If done well, this tailored coaching has enormous potential to effect change at the individual, systemic and organisational level. It can address the under-representation of purple leadership talent in senior roles, empower leadership candidates with disabilities to see what is possible, and in turn begin to dismantle barriers in organisations, creating a more disability inclusive culture for future leadership talent with disabilities to thrive.   

Disability: a definition

This article uses the definition of disability set out in the United Nations Convention on the Rights of Persons with Disabilities (2006). This is a standard that the Valuable 500 encourage its private sector member companies to use. The Convention defines persons with disabilities in Article 1 as including “those who have long-term physical, mental, intellectual, or sensory impairments which in interaction with various barriers may hinder their full and effective participation in society on an equal basis with others”. 


About the authors

  • Yvette Sargood, MSc is founder and head of coaching at Purple Leadership Coaching focused on increasing the representation of leaders with disabilities in senior positions. This strategic agenda is very personal to Yvette – a sweet spot between her personal experience of disability and work as a senior talent leader in global high-tech organisations and executive coach. Her ambition is to effect significant change at the organisational level and enable future leaders with disabilities, through her coaching, to make it to the top.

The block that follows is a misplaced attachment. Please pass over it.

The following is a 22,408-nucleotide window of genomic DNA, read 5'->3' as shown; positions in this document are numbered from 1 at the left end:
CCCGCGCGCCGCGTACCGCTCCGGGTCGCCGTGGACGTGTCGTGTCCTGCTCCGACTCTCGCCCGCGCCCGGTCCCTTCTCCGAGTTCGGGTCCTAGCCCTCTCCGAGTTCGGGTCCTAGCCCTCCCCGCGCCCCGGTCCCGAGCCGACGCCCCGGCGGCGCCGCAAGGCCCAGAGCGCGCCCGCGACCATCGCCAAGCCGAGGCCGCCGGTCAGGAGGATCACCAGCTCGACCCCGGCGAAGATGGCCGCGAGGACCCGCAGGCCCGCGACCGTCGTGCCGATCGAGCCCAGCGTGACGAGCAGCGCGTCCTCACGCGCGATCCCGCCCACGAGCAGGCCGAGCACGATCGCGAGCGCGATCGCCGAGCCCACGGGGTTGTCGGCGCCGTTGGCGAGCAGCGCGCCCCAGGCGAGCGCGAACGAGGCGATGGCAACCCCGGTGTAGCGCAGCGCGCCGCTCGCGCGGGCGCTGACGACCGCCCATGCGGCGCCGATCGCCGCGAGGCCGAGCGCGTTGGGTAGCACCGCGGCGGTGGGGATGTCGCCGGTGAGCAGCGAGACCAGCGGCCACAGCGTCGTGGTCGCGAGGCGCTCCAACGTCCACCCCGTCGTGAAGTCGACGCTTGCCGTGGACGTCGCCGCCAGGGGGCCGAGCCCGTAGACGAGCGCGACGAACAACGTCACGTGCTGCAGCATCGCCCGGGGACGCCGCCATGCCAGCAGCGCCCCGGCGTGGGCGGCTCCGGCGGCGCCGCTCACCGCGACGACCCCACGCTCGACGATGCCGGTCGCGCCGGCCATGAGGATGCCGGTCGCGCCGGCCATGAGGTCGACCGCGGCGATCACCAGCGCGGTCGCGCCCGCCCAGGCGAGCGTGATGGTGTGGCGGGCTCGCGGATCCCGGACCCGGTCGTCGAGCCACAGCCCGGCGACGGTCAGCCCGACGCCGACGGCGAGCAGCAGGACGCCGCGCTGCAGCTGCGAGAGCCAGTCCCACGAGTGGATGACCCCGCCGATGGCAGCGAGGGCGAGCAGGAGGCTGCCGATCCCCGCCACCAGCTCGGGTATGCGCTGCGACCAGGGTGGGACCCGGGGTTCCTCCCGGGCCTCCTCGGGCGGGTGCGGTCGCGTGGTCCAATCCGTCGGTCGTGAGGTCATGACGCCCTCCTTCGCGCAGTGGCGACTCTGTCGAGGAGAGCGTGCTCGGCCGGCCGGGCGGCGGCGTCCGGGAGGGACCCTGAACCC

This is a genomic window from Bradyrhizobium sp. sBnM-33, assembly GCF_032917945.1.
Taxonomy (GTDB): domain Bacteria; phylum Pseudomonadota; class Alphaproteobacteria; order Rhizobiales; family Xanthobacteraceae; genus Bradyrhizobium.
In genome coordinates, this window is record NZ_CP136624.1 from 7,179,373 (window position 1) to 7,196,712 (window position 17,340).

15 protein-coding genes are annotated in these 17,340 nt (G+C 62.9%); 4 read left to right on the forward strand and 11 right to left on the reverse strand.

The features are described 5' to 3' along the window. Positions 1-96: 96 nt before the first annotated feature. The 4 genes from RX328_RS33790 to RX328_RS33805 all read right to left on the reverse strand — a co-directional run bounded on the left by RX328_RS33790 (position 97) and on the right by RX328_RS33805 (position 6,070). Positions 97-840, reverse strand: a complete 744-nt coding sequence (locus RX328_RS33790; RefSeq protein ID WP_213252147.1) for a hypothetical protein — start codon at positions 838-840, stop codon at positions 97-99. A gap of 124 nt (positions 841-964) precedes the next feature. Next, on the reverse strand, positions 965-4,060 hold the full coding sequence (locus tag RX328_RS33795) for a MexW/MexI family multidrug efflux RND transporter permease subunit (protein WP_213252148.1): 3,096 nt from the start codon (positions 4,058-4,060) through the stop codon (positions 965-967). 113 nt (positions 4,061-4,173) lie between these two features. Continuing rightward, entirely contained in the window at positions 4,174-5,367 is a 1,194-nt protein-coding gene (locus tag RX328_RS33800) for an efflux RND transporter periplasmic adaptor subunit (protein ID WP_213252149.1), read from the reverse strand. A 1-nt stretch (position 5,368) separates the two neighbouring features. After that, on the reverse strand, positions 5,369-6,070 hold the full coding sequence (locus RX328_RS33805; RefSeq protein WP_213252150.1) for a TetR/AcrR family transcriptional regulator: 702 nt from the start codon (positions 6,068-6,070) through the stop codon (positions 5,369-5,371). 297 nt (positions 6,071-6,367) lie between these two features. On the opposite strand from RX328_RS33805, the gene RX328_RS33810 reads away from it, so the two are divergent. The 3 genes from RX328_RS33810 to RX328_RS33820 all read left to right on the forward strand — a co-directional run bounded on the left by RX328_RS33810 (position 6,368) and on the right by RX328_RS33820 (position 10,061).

• Caroline Dove, MBA, is a collaborator and coach at Purple Leadership Coaching. Caroline brings her corporate experience in leadership development, talent management and coaching in financial services and consulting to the world of disability and inclusion. Lived experience allows her to help her clients build game changing insights and an ambitious focus through their career transitions; now coaching increasingly more neurodiverse and disabled people or those living with chronic health conditions to progress into senior leadership roles.
yvette sargood
yvette sargood